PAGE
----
"Visualize your success" has long been laughed off as the mantra of the self-help industry. (An industry that helps people much less than its name might suggest.) And while I'm skeptical of any advice that comes in three easy payments of $19.95, this time it might actually be worthwhile. But to explain why, we need to talk a bit about economics:
Pick one: You can have $100 today or $110 if you wait a year.
Which do you choose?
Most people choose $100 today. This is despite the fact that $110 in a year is objectively a better deal--especially given today's interest rates. So why do we typically take the worst option?
The answer is something called future discounting. We value things in the future less than we value things right now. We like immediate gratification.
This broken thinking shows up everywhere: It's why we eat that extra slice of cake, why we rack up debt on our credit cards, and generally why we put off 'til tomorrow what we ought to do today. We make all sorts of decisions that make things harder on our future selves, instead of easier.* We treat ourselves (our future selves) badly.*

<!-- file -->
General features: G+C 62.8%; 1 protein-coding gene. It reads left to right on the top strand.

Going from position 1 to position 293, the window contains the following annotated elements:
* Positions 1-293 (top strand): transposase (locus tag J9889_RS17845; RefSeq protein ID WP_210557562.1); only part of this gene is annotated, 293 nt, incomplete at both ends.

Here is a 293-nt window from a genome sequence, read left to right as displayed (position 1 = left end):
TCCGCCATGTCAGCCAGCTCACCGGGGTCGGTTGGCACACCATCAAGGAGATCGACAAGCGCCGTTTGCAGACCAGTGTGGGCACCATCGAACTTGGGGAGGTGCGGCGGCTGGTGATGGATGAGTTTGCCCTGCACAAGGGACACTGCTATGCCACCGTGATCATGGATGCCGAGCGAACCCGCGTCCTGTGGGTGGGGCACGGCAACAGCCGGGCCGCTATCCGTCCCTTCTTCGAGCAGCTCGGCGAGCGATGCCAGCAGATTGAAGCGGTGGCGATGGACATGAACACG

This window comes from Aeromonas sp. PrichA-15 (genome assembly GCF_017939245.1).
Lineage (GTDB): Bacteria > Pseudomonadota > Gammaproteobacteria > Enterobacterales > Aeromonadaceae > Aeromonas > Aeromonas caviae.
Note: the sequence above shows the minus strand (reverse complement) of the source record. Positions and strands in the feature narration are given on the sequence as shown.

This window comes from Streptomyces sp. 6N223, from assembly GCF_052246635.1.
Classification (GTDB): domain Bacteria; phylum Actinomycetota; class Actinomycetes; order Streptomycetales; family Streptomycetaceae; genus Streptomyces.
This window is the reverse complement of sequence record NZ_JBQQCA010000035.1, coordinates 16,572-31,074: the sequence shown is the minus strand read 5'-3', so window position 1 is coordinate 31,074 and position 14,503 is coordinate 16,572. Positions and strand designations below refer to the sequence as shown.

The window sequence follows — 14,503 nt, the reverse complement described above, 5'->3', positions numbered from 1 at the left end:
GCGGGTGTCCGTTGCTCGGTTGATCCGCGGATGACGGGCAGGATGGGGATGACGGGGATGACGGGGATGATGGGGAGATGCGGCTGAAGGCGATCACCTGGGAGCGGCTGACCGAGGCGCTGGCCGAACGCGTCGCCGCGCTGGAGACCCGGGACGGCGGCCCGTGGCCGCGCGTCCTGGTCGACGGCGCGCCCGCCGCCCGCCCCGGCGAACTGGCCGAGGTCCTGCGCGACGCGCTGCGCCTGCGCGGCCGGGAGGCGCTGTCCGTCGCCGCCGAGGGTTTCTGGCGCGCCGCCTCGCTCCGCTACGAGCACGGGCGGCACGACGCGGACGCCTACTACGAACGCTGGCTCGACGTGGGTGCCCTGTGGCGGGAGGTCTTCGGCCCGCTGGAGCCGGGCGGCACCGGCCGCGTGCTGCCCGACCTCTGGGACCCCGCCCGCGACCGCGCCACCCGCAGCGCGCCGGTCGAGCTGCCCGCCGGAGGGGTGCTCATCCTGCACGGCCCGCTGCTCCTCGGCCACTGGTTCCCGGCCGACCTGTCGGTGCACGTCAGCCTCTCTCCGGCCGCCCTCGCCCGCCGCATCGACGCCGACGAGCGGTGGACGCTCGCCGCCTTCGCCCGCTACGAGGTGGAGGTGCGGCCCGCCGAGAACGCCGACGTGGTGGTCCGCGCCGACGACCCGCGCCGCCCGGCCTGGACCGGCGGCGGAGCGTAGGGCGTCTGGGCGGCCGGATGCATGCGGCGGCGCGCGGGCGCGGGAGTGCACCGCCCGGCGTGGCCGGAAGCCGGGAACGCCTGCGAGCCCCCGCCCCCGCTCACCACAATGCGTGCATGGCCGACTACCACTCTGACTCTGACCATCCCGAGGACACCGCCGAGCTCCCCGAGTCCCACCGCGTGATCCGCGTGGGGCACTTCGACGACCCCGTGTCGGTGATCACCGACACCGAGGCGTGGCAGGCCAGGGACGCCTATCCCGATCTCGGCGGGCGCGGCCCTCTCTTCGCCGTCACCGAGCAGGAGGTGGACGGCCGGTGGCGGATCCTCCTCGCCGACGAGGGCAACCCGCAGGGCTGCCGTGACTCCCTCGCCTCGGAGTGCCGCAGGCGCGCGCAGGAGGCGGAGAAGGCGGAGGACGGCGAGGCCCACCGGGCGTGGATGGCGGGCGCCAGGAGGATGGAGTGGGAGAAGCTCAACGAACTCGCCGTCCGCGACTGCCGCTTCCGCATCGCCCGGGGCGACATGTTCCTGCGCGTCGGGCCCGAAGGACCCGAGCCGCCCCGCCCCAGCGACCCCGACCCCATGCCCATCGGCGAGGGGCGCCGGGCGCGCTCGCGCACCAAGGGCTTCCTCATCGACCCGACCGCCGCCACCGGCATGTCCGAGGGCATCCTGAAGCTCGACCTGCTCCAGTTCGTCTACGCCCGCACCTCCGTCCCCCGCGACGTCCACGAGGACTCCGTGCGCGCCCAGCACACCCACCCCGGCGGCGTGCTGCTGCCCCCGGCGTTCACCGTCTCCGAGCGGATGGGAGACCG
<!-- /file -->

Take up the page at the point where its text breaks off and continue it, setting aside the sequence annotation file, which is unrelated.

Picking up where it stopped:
Fortunately, there's a way to avoid the trap of future discounting: According to behavioral economists, the best way to sidestep it is to imagine your future self where you made the right decision.
This means thinking about being thinner instead of how tasty another slice of cake will be. Or thinking about life after debt instead of the 20 minutes of fun you'll get from putting some pointless purchase on your credit card. If you take a second to imagine how a given decision will impact (for better or worse) your future self, you are much more likely to choose wisely.
This dramatically changes the questions you ask yourself when you're making a decision: Will this make me fat? Will this make me rich? Will this make me happy?
Try as I might, I can't see any difference between "imagining your future self" and "visualizing your success." Every time you make a decision ask yourself how it will impact your goals. If it helps, do it. If not, don't.